Why Ralph Lauren Stepped Down as CEO of His Fashion Empire
Business + Economy

Why Ralph Lauren Stepped Down as CEO of His Fashion Empire

© Carlo Allegri / Reuters

Luxury lifestyle brand Ralph Lauren Corp. has been having a rough year in the market, and the just-announced moved to hire a new CEO to replace its eponymous founder speaks to just how challenging the current situation is.

In a news release, Ralph Lauren named Stefan Larsson, president of Gap’s Old Navy, as the company’s new chief executive. Lauren, the 75-year-old who founded the company nearly a half century ago, will remain at the company as executive chairman and chief creative officer. Larsson will report to him.

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“My job is to think always about the future of our company and how to move it forward,” Lauren said in a statement. “Stefan Larsson is exceptionally talented, and he will bring our company a fresh and exciting global perspective. Stefan and I have a strong personal bond and share a vision for the future of Ralph Lauren.”

A former H&M executive, Larsson is widely credited with reviving sales at Old Navy after he was appointed president in 2012. Ralph Lauren is hoping Larsson will carry over his previous success at the budget-conscious retailer in his new post with the more upscale apparel company.

One of the main troubles facing Ralph Lauren is the strong dollar, which has made its products more costly to consumers abroad and tourists visiting the U.S., while weakening demand among domestic consumers.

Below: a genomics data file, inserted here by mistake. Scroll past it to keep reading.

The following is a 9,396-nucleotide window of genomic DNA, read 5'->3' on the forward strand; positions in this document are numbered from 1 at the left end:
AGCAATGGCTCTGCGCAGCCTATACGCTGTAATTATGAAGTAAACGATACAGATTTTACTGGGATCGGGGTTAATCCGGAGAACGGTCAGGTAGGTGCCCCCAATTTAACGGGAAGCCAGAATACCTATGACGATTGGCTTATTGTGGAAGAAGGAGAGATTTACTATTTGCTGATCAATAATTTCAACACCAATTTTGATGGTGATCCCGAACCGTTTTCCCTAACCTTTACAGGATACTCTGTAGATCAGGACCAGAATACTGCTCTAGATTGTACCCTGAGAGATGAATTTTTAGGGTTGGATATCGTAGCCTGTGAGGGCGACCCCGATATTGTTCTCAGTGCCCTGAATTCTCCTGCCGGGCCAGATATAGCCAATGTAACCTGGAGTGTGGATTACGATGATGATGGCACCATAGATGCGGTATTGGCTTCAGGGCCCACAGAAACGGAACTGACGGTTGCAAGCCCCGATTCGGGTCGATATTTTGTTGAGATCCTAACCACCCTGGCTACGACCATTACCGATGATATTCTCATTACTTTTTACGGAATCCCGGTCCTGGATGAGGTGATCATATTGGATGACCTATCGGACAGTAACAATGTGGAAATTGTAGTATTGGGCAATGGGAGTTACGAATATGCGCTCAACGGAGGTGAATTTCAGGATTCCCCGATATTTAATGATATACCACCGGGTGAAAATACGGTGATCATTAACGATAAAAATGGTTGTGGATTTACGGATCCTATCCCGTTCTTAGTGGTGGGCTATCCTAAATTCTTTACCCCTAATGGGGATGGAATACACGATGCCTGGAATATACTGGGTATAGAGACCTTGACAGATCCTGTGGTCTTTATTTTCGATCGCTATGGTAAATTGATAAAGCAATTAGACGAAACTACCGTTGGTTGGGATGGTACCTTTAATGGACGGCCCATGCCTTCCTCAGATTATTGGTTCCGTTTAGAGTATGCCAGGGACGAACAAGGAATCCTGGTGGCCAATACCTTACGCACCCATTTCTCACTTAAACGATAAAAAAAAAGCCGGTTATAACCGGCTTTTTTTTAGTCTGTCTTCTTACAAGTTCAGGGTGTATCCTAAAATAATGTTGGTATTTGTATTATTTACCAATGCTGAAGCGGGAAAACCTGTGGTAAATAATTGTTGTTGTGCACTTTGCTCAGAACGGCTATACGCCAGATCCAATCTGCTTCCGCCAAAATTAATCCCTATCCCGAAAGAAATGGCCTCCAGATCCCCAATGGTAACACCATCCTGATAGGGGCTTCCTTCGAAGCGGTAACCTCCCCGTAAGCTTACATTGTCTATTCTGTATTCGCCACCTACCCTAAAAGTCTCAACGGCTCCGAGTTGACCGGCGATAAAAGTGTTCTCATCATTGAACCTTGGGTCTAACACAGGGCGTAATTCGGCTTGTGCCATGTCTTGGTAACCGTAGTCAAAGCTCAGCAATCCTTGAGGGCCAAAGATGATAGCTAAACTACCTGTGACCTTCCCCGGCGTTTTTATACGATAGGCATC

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To a degree, the brand is also struggling to hold onto its fashion credibility. When the Great Recession hit, Ralph Lauren was one of the many retailers that lowered its prices in an effort to maintain sales. Profit margins slipped, and now that the brand’s products are available in so many discount stores, it’s been losing its cachet among high-end fashion consumers.

The company has also fallen behind the times by not introducing any products that cater to the booming athleisure market. Tory Burch, one of Ralph Lauren’s biggest competitors in the luxury market, became one of the first big-name brands to enter that market by revealing a new athleisure-wear collection last month.

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The hiring of Larsson is just the latest move by the company to try to respond to a shifting retail landscape. In August, Ralph Lauren reported quarterly revenue was down 5.3 percent to $1.62 billion. The shares, which traded as high as $186.73 in December, have tumbled since then. The stock closed at $104.12 on Tuesday, but the news about the shakeup in management boosted its price almost 5 percent in after-hours trading.

Earlier this month, Barron’s cited the stock’s slide as a buying opportunity and argued that the currency effects were a temporary problem and that sales should grow as the company looks to increase its presence in the women’s apparel market, build its brand in Europe and Asia and cashes in on an investment in new trend-tracking software.